Saudi Aramco set to sign China’s Yunnan refinery deal

Updated 24 August 2017
0

Saudi Aramco set to sign China’s Yunnan refinery deal

Saudi Aramco is expected to sign a final deal with PetroChina, China’s second-largest state-run refiner, within six months to invest in its Yunnan refinery, Saudi Arabia’s Energy Minister Khalid Al-Falih told Reuters on Wednesday.
The world’s top oil exporter aims to push ahead with its oil investments in China to become the country’s biggest source of crude supply and a major player, Falih said.
“Yunnan (talks) have reached advanced stages. We aim to finalize Yunnan within six months,” Falih, who is also the chairman of Aramco, said.
Aramco will own a “big stake” in the 260,000-barrel per day Anning plant in Yunnan province, he added.
Aramco is looking to invest $1 billion-$1.5 billion in the refinery as well as the retail assets of PetroChina, sources told Reuters in 2015.
PetroChina aims to start operating the new refinery in October after several delays, boosting the nation’s already-surging crude imports.
PetroChina will also will consider taking part in Aramco’s initial public offering (IPO) set for next year based on market conditions, the Chinese oil major said in March.
A PetroChina official told Reuters in March that if the refinery deal was finalized with Aramco, the Saudi state oil giant would supply at least part of the refinery’s crude oil requirements.
Falih said Saudi Arabia aims to break the slow pace in the progress of Saudi projects in China and push for more investments between the two nations.
“The goal is that not only the Kingdom will be China’s largest crude exporter but the largest in-market investor,” Falih said.
In May, Chinese defense conglomerate China North Industries Group Corp. (Norinco) signed a framework agreement with Aramco to build a refinery and chemicals complex in northeast China.
That investment would boost Aramco’s presence in China’s massive refining industry, adding to its 25 percent stake in the Fujian refinery in southeast China.
— REUTERS


Germany sees ‘most difficult part’ in EU-US trade talks ahead

Updated 43 min 56 sec ago
0

Germany sees ‘most difficult part’ in EU-US trade talks ahead

  • ‘For some weeks and months now, we’re observing with concern that the US is tightening its trade policies, that tensions are increasing’
  • ‘The impact can already be seen in the world economy, global growth has slowed’

BERLIN: The most difficult part in trade negotiations between Europe and the United States is starting now and talks should focus on reducing tariffs on industrial goods to increase the chances of a deal, German Economy Minister Peter Altmaier said on Tuesday.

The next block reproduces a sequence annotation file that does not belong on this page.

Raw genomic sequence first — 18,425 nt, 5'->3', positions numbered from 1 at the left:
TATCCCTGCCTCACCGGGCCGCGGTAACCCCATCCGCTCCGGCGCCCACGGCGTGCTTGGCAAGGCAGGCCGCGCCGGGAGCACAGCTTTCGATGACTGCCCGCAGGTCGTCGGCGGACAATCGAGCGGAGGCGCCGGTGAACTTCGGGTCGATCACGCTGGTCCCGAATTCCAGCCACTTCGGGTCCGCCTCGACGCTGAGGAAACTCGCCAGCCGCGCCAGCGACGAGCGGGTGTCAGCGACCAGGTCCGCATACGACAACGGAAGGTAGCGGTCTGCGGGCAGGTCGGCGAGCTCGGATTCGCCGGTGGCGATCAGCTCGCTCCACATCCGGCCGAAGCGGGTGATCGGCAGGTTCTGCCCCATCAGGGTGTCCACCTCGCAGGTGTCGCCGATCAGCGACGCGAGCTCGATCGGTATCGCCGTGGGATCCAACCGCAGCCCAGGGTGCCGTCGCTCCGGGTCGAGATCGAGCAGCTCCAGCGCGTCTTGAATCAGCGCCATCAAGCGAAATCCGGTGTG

A confidential US Commerce Department report sent to President Donald Trump over the weekend is widely expected to clear the way for him to threaten tariffs of up to 25 percent on imported autos and auto parts by designating the imports a national security threat.
“For some weeks and months now, we’re observing with concern that the US is tightening its trade policies, that tensions are increasing,” Altmaier told Deutschlandfunk radio.
“The impact can already be seen in the world economy, global growth has slowed,” Altmaier said.
Asked about the risk of higher US car tariffs, Altmaier said he did not buy the argument that imported cars would threaten the national security of the United States.
Altmaier, a confidant of Chancellor Angela Merkel, said that reducing tariffs on cars and other manufactured goods should be the main focus of the ongoing trade talks.
“We are not yet where we want to be. We might have made one-third of the way and the most difficult part will be now,” Altmaier said.
Altmaier added that he was in favor of reducing import tariffs for cars to the same level in the US and Europe, “ideally to zero percent.”
The trade talks will also be high on the agenda during a meeting of Altmaier with his French counterpart Bruno Le Maire in Berlin later on Tuesday.
Both ministers are expected to narrow differences on how far the negotiation mandate of the European Commission in the talks with the US should go and which areas should be excluded.
France is reluctant to open up its agriculture sector to US imports and Altmaier said he was fine with excluding the issue in the trade talks.
“Agriculture is a very sensitive topic, so we don’t want to talk about this in the current situation,” Altmaier said.
Altmaier and Le Maire are expected to hold a news conference after the talks.
European Commission President Jean-Claude Juncker told a German newspaper that Trump had promised him he would not impose additional import tariffs on European cars for the time being.
If Trump imposed tariffs on European cars, however, the EU would react immediately and not feel obliged to stick to its promise to buy more soybeans and liquefied gas from the United States, Juncker added.